On a side note, anyone out there using Pandora (www.pandora.com)? It’s the web manifestation of the Music Genome Project, a database that ascribes over 400 characteristics to each of the more than 50,000 songs in its collection. When you type in a band or a song (i.e. Beastie Boys or “Sabotage”) it creates a streaming playlist or “station” that searches out similar artists or songs that are “related” to you choice. I’ve discovered so much great music this way. And, best of all, it’s free! Check it out.

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  8. Sharon

    My hope is that the merger will bring NCAA coverage to XM. You can get the regular season and ACC Tourny, but no NCAAs. I know that all good Tarheel fans should be squarely in front of the TV in March, but we travel every year to DC for a family thing and I’m always stuck listening to ESPN News or similar and checking the blackberry for scores. Also – have to give a shoutout for XM Channel 12 – Cross Country. And, the 116 Kids channel.

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  9. Curtis

    I have subscribed to XM for about two years, and absolutely love it. I generally bounce around between XMU, X Country (the alt-country channel), Fungus, and the usual suspects of Fred, Ethel and Lucy. And it’s virtually worth the subscription price to hear Bob Edwards have extended conversations with a terrific selection of guests.
    XM offers a great product. It deserves to make a profit. If this merger is necessary for XM and Sirius to survive, then so be it. With that said, any merger of this sort worries me. History tells us that media mergers and consolidation only lead to the limiting of listener/viewer choices. (Can you say Clear Channel?) Rest assured that XM and Sirius will eliminate “redundancies” in their lineups by getting rid of some of our favorite channels and/or hosts. And I would be shocked if the elimination of competition doesn’t result in a significant increase in the subscription cost.
    Common sense suggests that XM and Sirius may have trouble getting governmental approvals of this deal. But given the FCC’s recent history of allowing unmitigated media consolidation, it may get approved.

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  10. Grumphreys

    Don’t have either Sirius or XM, but I did visit the Sirius offices in manhattan for an interview a few years ago – very swanky! I loved the interview format; in-depth, much longer than your typical 5 minute hey-howz-it-goin’. The host had actually listened to the CD in its entirety and had detailed and insightful questions at the ready. (Sorry if i already mentioned this in an earlier blog comment).
    Re: FCC merger approval – our fellow UNC alumnus Kevin Martin is the head of the FCC now! That is an impressive accomplishment, although he’s a Bush-y and I obviously do not share his political views. Hey Kev, how ’bout breaking up those corporate media monopolies? Hello? (dialtone)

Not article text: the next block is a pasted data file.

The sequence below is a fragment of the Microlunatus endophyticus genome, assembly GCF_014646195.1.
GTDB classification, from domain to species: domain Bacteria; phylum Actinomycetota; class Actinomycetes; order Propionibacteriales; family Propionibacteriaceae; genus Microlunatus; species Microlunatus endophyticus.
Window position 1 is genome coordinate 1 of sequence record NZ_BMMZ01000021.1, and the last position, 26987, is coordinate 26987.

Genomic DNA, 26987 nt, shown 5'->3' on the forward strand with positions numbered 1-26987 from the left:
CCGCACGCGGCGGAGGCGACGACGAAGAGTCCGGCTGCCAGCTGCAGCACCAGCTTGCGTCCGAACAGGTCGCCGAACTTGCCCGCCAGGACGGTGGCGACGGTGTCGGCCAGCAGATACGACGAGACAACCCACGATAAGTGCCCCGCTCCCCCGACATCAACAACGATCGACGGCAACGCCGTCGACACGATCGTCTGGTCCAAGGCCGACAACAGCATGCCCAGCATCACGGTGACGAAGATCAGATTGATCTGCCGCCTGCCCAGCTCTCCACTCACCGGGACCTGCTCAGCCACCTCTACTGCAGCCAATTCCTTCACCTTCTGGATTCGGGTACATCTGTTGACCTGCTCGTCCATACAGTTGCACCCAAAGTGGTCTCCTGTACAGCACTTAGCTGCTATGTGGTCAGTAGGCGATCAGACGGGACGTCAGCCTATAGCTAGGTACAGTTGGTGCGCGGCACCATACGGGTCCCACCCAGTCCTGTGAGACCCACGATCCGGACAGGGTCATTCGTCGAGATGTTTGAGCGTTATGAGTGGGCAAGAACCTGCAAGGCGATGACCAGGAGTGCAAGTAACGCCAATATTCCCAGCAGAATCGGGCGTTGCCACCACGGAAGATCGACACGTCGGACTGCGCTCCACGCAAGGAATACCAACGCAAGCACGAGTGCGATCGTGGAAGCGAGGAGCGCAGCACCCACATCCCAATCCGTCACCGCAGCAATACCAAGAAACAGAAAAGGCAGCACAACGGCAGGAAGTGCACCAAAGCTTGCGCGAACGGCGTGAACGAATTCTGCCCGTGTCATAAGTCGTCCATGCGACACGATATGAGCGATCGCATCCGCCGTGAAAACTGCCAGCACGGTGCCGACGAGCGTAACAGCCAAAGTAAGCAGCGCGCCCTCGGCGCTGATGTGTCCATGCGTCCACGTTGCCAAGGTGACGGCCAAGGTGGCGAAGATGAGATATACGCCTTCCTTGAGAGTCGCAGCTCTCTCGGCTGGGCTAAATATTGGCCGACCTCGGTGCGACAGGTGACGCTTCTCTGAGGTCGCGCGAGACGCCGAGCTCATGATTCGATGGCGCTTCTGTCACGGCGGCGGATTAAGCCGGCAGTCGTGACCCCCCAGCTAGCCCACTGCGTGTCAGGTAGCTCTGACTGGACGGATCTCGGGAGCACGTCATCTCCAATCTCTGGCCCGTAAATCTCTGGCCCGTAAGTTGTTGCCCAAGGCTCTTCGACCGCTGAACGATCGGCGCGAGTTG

Thanks to Emma and her husband for coming out to our gig last week – its nice to meet folks from xtcian out in the world.

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  11. GFWD

    Zach, I’ve checked out Pandora.com before. I enjoyed watching it try to link the band HALLOWEEN, ALASKA and then try to link SEAL.
    When is HOBEX coming back to the ATL? Now that Scruggs ain’t preggers anymore, she can be my date to the show, if we can convince our respective spouses to stay home with the kids!

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  12. ken

    I feel compelled to comment as someone who’s worked in radio for nearly 25 years. So much of what makes radio so special is that personal connection which I feel is something that satellite radio sorely lacks. There’s a comfort in getting to know the a DJ you like and relating to them, they go to the same shows you do and drive on the same streets and root for the same teams you do and talk about it. There’s a community there that to me is irreplaceable.
    I’ve heard some good programs on XM and I like ‘Fred’ but as you might imagine from someone’s who’s been in the business as long as I have, it’s pretty tough to hook me with a ‘depth cut’ that isn’t in my collection or on my iPod. I’ll admit that once in a while, I’ll hear a track that is either new to me or one I’d forgotten about but it’s never enough to justify paying for the service (I get XM free with my DirecTV service). While I certainly wouldn’t consider myself a music snob, I’m confident that the music collection I’ve assembled is more to my taste than what’s available on most of the satellite channels. Plus I love the democracy of the iPod, which provides an eclectic mix of music no satellite service could likely match. Certain terrestrial radio stations have seized upon this notion and formats that boast “We Play Anything” are missing the point that the pool of music they’re drawing from is based upon research and is rarely the wildly random mix they purport to have. They may think that hearing “Girls Just Wanna Have Fun” followed by “Smells Like Teen Spirit” and then “Hey Jude” (a set I heard recently) is random (which it is) but it can also be jarring unless it happens to be a mix of music that one person likes equally. The person who likes Cyndi Lauper may have to sit through another four or five songs they don’t like before “Missing You” by John Waite gets played.
    Don’t get me wrong, I could go on just as long on how commercial/terrestrial radio is dying and isn’t what it used to be. Maybe another time.

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  13. Ian

    Ken, I feel like the FM radio you’re describing is that of my youth in Iowa, and even in the ’80s in Virginia, but it doesn’t exist much anymore in places like New York City. LA certainly has KCRW (streaming on the Web as well) but most other towns in America don’t have that kind of radio anymore.
    Plus, as much as I love my iPod, I need an influx of cool, exciting new stuff, curated by people who know what they’re doing (which XMU on XM certainly does). The added bonus is being able to hear these things in the middle of nowhere.
    Joanna, I’ll try to put together some recent faves and post them on the blog.

    Reply